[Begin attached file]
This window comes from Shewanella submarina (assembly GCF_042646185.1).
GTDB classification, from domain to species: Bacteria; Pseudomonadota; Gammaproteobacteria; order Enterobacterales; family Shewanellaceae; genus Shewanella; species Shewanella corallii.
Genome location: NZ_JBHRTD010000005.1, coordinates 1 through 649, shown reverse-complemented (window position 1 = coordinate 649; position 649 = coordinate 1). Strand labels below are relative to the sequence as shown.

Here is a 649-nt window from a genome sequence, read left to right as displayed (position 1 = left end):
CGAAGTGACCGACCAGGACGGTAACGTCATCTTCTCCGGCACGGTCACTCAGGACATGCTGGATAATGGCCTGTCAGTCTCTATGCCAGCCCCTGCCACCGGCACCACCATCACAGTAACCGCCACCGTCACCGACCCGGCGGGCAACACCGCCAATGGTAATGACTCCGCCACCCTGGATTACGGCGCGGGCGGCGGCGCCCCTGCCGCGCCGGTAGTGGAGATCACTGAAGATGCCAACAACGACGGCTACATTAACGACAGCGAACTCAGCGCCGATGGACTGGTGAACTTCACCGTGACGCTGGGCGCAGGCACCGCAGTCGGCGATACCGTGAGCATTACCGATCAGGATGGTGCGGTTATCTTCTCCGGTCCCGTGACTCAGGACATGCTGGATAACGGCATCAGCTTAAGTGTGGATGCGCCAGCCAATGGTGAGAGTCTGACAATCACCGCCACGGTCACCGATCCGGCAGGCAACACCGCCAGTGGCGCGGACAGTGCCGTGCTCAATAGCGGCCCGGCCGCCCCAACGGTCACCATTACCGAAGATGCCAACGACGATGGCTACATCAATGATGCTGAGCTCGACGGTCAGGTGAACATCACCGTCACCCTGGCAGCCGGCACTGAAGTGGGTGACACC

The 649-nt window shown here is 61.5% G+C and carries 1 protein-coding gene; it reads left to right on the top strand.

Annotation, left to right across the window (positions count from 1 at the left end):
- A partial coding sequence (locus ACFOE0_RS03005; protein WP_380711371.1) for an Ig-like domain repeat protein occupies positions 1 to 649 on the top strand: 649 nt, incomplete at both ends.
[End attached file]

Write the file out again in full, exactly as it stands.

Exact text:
This window comes from Shewanella submarina (assembly GCF_042646185.1).
GTDB classification, from domain to species: Bacteria; Pseudomonadota; Gammaproteobacteria; order Enterobacterales; family Shewanellaceae; genus Shewanella; species Shewanella corallii.
Genome location: NZ_JBHRTD010000005.1, coordinates 1 through 649, shown reverse-complemented (window position 1 = coordinate 649; position 649 = coordinate 1). Strand labels below are relative to the sequence as shown.

Here is a 649-nt window from a genome sequence, read left to right as displayed (position 1 = left end):
CGAAGTGACCGACCAGGACGGTAACGTCATCTTCTCCGGCACGGTCACTCAGGACATGCTGGATAATGGCCTGTCAGTCTCTATGCCAGCCCCTGCCACCGGCACCACCATCACAGTAACCGCCACCGTCACCGACCCGGCGGGCAACACCGCCAATGGTAATGACTCCGCCACCCTGGATTACGGCGCGGGCGGCGGCGCCCCTGCCGCGCCGGTAGTGGAGATCACTGAAGATGCCAACAACGACGGCTACATTAACGACAGCGAACTCAGCGCCGATGGACTGGTGAACTTCACCGTGACGCTGGGCGCAGGCACCGCAGTCGGCGATACCGTGAGCATTACCGATCAGGATGGTGCGGTTATCTTCTCCGGTCCCGTGACTCAGGACATGCTGGATAACGGCATCAGCTTAAGTGTGGATGCGCCAGCCAATGGTGAGAGTCTGACAATCACCGCCACGGTCACCGATCCGGCAGGCAACACCGCCAGTGGCGCGGACAGTGCCGTGCTCAATAGCGGCCCGGCCGCCCCAACGGTCACCATTACCGAAGATGCCAACGACGATGGCTACATCAATGATGCTGAGCTCGACGGTCAGGTGAACATCACCGTCACCCTGGCAGCCGGCACTGAAGTGGGTGACACC

The 649-nt window shown here is 61.5% G+C and carries 1 protein-coding gene; it reads left to right on the top strand.

Annotation, left to right across the window (positions count from 1 at the left end):
- A partial coding sequence (locus ACFOE0_RS03005; protein WP_380711371.1) for an Ig-like domain repeat protein occupies positions 1 to 649 on the top strand: 649 nt, incomplete at both ends.